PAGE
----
I’m sensing a pattern. The Greek party life stayed strong and true to its roots, whereas the pot-smoking bongo circles were becoming more hit or miss. The concept of raging in a formal setting is a timeless art for the fraternity gentleman. Much like a Remington 870, our style has staying power. And thanks to Animal House, the lewdness had a solid blueprint to further build upon. Another away: if you don’t think that I’m adding “rugger bowling” to my to-do list, then you don’t know me very well. Thanks, Mark Cuban. 

1980s:

Ah, the ‘80s. Many of us consider it the golden age of college raging. There’s a reason why one of the more popular party themes today requires stellar cheap sunglasses, neon colored wind breakers, and more spandex than any one person would deem necessary. Then sprinkle some coke on it.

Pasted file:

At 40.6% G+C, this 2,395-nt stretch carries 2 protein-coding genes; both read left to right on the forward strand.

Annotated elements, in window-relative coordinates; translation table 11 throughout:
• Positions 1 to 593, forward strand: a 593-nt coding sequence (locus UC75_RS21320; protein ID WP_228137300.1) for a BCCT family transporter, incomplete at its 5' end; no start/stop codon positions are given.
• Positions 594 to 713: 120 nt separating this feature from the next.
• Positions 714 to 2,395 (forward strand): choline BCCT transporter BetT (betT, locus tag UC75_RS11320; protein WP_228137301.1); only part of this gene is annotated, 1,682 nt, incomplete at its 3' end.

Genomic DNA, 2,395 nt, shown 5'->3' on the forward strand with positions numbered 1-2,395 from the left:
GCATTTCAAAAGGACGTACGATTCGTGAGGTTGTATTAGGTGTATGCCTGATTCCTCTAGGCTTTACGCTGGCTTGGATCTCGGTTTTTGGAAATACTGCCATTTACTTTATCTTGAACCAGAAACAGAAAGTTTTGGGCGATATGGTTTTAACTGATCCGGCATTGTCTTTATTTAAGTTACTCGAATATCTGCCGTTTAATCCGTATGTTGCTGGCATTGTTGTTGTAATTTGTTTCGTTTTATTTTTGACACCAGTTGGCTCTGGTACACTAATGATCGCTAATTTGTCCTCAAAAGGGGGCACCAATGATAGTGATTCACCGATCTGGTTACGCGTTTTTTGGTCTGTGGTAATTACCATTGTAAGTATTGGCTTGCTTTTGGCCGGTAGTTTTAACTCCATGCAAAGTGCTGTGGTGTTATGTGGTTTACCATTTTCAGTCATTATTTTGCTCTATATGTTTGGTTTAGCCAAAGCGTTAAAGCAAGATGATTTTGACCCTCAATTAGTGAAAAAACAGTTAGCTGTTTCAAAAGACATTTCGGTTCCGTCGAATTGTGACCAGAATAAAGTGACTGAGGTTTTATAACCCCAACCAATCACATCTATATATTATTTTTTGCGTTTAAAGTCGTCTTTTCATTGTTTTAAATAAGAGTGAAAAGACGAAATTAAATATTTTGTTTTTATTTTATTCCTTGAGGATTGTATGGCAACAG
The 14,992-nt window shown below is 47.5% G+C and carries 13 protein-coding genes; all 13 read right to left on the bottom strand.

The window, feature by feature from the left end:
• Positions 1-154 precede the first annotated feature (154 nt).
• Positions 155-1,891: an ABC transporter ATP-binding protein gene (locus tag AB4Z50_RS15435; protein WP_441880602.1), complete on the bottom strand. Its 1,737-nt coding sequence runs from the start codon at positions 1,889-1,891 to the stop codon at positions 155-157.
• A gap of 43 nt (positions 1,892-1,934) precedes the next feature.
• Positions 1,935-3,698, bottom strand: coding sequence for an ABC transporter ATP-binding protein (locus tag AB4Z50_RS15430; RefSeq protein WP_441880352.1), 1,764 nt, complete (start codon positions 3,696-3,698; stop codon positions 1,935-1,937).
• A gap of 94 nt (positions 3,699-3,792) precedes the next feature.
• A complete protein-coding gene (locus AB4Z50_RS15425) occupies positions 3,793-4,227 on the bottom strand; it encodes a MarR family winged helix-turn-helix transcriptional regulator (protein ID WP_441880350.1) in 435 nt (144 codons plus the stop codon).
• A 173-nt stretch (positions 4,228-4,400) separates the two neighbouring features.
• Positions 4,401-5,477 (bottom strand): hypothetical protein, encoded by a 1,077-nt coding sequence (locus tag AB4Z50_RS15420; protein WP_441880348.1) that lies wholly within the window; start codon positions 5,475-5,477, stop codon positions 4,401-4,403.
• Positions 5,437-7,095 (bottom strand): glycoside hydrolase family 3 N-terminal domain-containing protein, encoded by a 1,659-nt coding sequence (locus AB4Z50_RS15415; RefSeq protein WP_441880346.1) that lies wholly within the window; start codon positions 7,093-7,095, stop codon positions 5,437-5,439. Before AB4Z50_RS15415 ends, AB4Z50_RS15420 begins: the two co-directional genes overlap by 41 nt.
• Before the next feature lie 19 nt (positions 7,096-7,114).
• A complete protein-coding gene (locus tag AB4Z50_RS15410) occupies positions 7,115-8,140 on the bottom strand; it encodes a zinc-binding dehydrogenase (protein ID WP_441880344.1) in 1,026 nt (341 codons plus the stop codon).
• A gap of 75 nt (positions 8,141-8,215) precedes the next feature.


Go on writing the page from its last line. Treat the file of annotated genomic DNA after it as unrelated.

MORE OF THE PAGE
Quick snippet about the ‘80s:

The 1980s were perhaps the last years before the great higher-education arms race, when colleges began to compete to see who could have the campus most like a country club.

Country-club style campuses, huh? I don’t want to brag, but in some social circles, I’m considered an expert on country club college campuses. Dick University, college for those who enjoy the finer things in life, will happen. My plan is bulletproof, really. I go on ABC’s Shark Tank. I tell everyone to leave the room except for Mark Cuban. I maintain perfect eye contact with Cuban while I pitch my idea. He agrees with a sturdy handshake and then we celebrate with rugger bowling. End of story. 

There is only one scar on the face of the ’80s.